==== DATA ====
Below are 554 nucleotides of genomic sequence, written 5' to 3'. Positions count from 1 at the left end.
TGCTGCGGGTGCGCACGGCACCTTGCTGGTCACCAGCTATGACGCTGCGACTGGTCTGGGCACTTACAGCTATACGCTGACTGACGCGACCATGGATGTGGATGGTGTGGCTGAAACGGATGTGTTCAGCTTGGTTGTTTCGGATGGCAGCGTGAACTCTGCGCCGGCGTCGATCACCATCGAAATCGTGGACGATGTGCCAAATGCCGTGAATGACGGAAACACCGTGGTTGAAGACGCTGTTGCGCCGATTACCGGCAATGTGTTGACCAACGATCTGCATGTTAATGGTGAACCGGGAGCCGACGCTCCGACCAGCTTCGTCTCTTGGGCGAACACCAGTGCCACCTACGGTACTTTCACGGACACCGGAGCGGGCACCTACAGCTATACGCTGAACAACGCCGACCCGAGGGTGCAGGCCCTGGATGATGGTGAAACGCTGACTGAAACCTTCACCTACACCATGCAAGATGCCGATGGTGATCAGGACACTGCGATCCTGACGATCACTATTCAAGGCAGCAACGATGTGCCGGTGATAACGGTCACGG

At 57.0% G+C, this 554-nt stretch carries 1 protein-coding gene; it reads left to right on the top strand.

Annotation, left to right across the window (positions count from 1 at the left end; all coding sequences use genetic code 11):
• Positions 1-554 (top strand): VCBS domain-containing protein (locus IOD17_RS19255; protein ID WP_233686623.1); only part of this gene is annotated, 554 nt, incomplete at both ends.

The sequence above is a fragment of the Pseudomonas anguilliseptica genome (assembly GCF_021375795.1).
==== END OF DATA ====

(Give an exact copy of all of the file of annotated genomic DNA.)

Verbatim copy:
Below are 554 nucleotides of genomic sequence, written 5' to 3'. Positions count from 1 at the left end.
TGCTGCGGGTGCGCACGGCACCTTGCTGGTCACCAGCTATGACGCTGCGACTGGTCTGGGCACTTACAGCTATACGCTGACTGACGCGACCATGGATGTGGATGGTGTGGCTGAAACGGATGTGTTCAGCTTGGTTGTTTCGGATGGCAGCGTGAACTCTGCGCCGGCGTCGATCACCATCGAAATCGTGGACGATGTGCCAAATGCCGTGAATGACGGAAACACCGTGGTTGAAGACGCTGTTGCGCCGATTACCGGCAATGTGTTGACCAACGATCTGCATGTTAATGGTGAACCGGGAGCCGACGCTCCGACCAGCTTCGTCTCTTGGGCGAACACCAGTGCCACCTACGGTACTTTCACGGACACCGGAGCGGGCACCTACAGCTATACGCTGAACAACGCCGACCCGAGGGTGCAGGCCCTGGATGATGGTGAAACGCTGACTGAAACCTTCACCTACACCATGCAAGATGCCGATGGTGATCAGGACACTGCGATCCTGACGATCACTATTCAAGGCAGCAACGATGTGCCGGTGATAACGGTCACGG

At 57.0% G+C, this 554-nt stretch carries 1 protein-coding gene; it reads left to right on the top strand.

Annotation, left to right across the window (positions count from 1 at the left end; all coding sequences use genetic code 11):
• Positions 1-554 (top strand): VCBS domain-containing protein (locus IOD17_RS19255; protein ID WP_233686623.1); only part of this gene is annotated, 554 nt, incomplete at both ends.

The sequence above is a fragment of the Pseudomonas anguilliseptica genome (assembly GCF_021375795.1).